Tillich, in his three-volume series on Systematic Theology, addresses the overall problem of meaning and meaninglessness in modern times. Written in the middle of the twentieth century, Tillich's theology is greatly influenced by the intellectual developments of the late nineteenth/early twentieth century philosophies, including such schools of thought as phenomenology (Husserl, Heidegger, etc.) as well as existentialism, and in particular issues such as `the death of God' philosophical/theological speculations. Tillich's theology is also significantly influenced by (as are the intellectual developments of which he was part) larger historical events such as the first and second world wars. Tillich, a native of Germany, saw meaninglessness first-hand in the trench warfare of the first world war, in which he served as a chaplain. He also saw problems in the rise of the Nazi party, not just for political and cultural issues, but also theological issues (such as the idolatry of the state over God).

Tillich, spirited out of Germany during the rise of the Nazi power, spent the remainder of his career teaching in universities and seminaries in the United States. This second volume of his major work in Systematic Theology was produced in 1957, while he was teaching in the United States - it is dedicated to his friends at Union Theological Seminary, where he first taught after leaving Germany.

Tillich's theology is continued in two other volumes, the first volume produced in 1950, and the third volume in 1963, a few years before Tillich's death in 1965. Taken together, the three volumes represent a major theological force in the twentieth century, and one that is bound to continue to have impact for generations to come.
1 of 1 people found the following review helpful
5.0 out of 5 stars THE CONTINUATION OF TILLICH'S MAGNUM OPUS 9 Feb 2010
By Steven H. Propp - Published on Amazon.com
Format:Paperback
This second volume was released in 1957; the other two volumes in the series are Systematic Theology, vol. 1 and Systematic Theology, vol. 3: Life and the Spirit: History and the Kingdom of God.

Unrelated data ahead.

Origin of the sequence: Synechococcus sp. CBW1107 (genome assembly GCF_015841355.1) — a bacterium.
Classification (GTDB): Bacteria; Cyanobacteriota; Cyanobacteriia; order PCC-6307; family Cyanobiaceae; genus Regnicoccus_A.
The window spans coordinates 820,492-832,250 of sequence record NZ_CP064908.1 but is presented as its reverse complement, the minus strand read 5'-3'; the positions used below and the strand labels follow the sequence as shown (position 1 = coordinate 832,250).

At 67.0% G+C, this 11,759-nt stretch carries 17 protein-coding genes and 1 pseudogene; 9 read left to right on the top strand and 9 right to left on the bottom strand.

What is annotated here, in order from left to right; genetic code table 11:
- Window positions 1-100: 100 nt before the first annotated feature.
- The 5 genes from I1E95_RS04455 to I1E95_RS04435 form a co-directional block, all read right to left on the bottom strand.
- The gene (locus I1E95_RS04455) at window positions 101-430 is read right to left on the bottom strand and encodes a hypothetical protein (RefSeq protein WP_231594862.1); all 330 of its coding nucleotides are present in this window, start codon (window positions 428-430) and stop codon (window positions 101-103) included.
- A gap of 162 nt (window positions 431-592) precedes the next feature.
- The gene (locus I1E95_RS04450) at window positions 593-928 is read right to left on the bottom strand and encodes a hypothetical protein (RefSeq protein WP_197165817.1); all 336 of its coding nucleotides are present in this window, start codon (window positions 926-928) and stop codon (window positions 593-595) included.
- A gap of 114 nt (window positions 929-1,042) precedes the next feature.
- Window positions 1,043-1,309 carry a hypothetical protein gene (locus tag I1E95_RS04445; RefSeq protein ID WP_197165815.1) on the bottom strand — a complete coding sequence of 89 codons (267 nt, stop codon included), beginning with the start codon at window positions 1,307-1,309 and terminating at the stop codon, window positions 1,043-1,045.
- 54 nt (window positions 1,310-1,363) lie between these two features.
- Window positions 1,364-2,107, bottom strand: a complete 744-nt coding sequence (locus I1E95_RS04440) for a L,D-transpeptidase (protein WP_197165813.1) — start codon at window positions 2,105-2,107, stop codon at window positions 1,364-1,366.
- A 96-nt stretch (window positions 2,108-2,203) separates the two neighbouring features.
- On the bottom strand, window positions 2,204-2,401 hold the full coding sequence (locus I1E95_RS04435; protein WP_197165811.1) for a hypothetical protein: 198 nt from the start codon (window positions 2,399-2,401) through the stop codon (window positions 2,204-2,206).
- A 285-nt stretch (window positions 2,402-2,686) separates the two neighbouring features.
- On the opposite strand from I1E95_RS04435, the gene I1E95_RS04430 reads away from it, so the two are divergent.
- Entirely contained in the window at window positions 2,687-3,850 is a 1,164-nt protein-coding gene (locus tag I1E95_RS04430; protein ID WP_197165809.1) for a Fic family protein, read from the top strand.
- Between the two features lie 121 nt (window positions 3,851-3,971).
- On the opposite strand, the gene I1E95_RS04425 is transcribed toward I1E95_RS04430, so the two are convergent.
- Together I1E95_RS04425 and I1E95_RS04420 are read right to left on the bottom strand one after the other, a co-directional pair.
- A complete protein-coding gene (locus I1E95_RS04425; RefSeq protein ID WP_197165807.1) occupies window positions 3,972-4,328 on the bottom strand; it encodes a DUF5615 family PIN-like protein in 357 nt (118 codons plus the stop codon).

Tillich notes in the Preface, "So many have asked for and urged the speedy publication of the second volume of 'Systematic Theology' that I am afraid that its actual appearance will be something of an anticlimax. It certainly will be a disappointment to those who expected that the second volume would contain the three remaining parts of the system." He then adds, "The problems discussed in this volume constitute the heart of every Christian theology---the concepts of man's estrangement and the doctrine of the Christ. It is therefore justifiable that they be treated in a special volume in the center of the system."

Here are some representative quotations from the second volume:

"in the Genesis story ... Man is caught between the desire to actualize his freedom and the demand to preserve his dreaming innocence. In the power of his finite freedom, he decides for actualization." (Pg. 35)
"Reinterpretation is also needed for the terms 'original' or 'hereditary' with respect to sin. But in this case reinterpretation may demand the rejection of the terms. Both point to the universal character of estrangement, expressing the element of destiny in estrangement. But both words are so burdened with literalistic absurdities that is is practically impossible to use them any longer." (Pg. 46)
"This is the only paradox and the source of all paradoxical statements in Christianity.... that Jesus is the Christ.... it is paradoxical, that is, against man's self-understanding and expectations. The paradox is a new reality and not a logical riddle." (Pg. 92)
"faith can guarantee only its own foundation, namely, the appearance of that reality which has created the faith. This reality is the New Being, who conquers existential estrangement and thereby makes faith possible." (Pg. 114)
"Only by taking suffering and death upon himself could Jesus be the Christ, because only in this way could he participate completely in existence and conquer every force of estrangement which tried to dissolve his unity with God." (Pg. 123)
"As a divine act, Regeneration and justification are one. Both describe the reunion of what is estranged." (Pg. 179)
5.0 out of 5 stars Worthy of Serious Study 30 April 2014
By Vincent - Published on Amazon.com
Format:Paperback|Verified Purchase
Tillich's Systematic Theology is a widely neglected work of modern thought. I recommend this book to anyone interested in reading one of the foremost theologians of the 20th century. I filled each page with many notes as I tried to fully grasp what Tillich was arguing for. This is definitely worth a serious and careful read and it will definitely contribute to your own theology if read carefully.